Skills assessment
Ms Nwamitwa-Shilubana said that skills assessments had been done and she was glad that the process had been transparent.

Tenure of the Caretaker CEO
Ms D Msweli (IFP) asked if Mr Nzwane was acting or permanently employed.

The Chairperson asked how long Mr Nzwane had a contract for and how long was he to fill the role.

Ms Baduza said that when the Department had come to a previous meeting it had been stated that a care taker Chief Executive Officer would be appointed and Mr Zwane had been appointed. He had been given 12 months to turnaround the institution and he had already started. He was in constant contact with the Director General and the process would be reviewed and finalized. A decision would be taken when it would be ready for handover.

Mr Zwane replied that in terms of his position, within 12 months there would be a conclusion of the process.

Relationships within levels of employment
Ms D Msweli (IFP) asked what was the relationship of the executive with employees as well as the Department.

Mr Zwane replied he had asked all those in the organisation to cooperate as he was not on a witch hunt. He had done one-on-ones with staff members and he felt the relationship was good. He had asked staff to address problems with him rather than go elsewhere. The unions had given support when they had realised his approach was open.

Accountable to Parliament
The Chairperson said that PanSALB accounted to Parliament and even though the Minister gave money and monitored them, Parliament had the final say.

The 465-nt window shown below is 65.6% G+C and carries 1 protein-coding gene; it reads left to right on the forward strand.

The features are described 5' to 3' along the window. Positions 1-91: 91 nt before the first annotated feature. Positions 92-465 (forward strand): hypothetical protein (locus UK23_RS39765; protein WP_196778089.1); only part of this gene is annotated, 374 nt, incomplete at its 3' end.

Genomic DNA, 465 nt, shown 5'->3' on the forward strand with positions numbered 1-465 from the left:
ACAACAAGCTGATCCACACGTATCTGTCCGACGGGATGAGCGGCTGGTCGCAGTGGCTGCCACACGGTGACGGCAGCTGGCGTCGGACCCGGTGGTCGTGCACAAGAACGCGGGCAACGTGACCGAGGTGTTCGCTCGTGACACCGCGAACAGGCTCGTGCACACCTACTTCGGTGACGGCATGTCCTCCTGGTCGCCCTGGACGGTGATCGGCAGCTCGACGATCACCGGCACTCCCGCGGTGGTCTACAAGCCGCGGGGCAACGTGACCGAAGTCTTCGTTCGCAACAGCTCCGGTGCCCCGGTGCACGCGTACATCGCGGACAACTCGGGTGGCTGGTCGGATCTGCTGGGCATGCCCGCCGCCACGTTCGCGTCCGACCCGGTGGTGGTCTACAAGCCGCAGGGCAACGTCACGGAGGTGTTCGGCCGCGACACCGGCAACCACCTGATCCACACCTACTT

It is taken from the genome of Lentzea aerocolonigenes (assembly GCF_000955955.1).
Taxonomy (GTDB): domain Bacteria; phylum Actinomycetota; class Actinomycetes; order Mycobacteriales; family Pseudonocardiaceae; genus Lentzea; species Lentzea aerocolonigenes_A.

Mr Zwane replied there had been questions of to where did they report but his position was no matter what happened, PanSALB needed to report. It did not matter if it was to the Committee or the Department.

The Chairperson asked when was the Minister appointing a Board. The Minister had been given a deadline. The Board before had only been academics who did not understand administration. They had been dissolved but this had not been a personal vendetta.

Dr Mbulelo Jokweni,ActingDeputyDirector General of the Department, replied that when appointing a board the Department needed to desist from just appointing language practitioners. There was a need to consider all the necessary skills such as legal skills, financial skills and so on. Even in the advert, this had been taken into consideration. The advertisment had been done and quite a number of applications had been received. The process as instructed by the PanSALB Act was that the applications needed to be forwarded to the Committee so that they could, in conjunction with the Minister, shortlist the candidates. Once the shortlist had been done and the Committee had made recommendations, the Minister could appoint. Where the process was currently was all the applications had been made within the Department and a submission had been made through the Director General so that the Minister could forward the applications through to the Committee. However when the submission was on route to the Director General, an error had been detected and this had been duly corrected. The submission was back in the Office of the Director General. The expectation was that once this was approved, it would go to office of the Minister and then forwarded to the Committee to start the process of short listing.

Former CEO
The Chairperson asked if the issue of the former CEO been resolved.

Deputy CEO
The Chairperson said she was happy that the position of deputy CEO had been removed as it had not made sense. However the organogram would need to be brought before Parliament to be approved.

Mr Zwane replied that at the end of July, there had been an agreement to have a separation agreement as there was no intention to renew the contract as the position was no longer going to be there.

Anonymous calls
The Chairperson said that as much as anonymous calls were made, there was no need to be paranoid as anonymous persons could also bring destruction and distrust. Sometimes these people were just bitter so PanSALB needed to be cautious.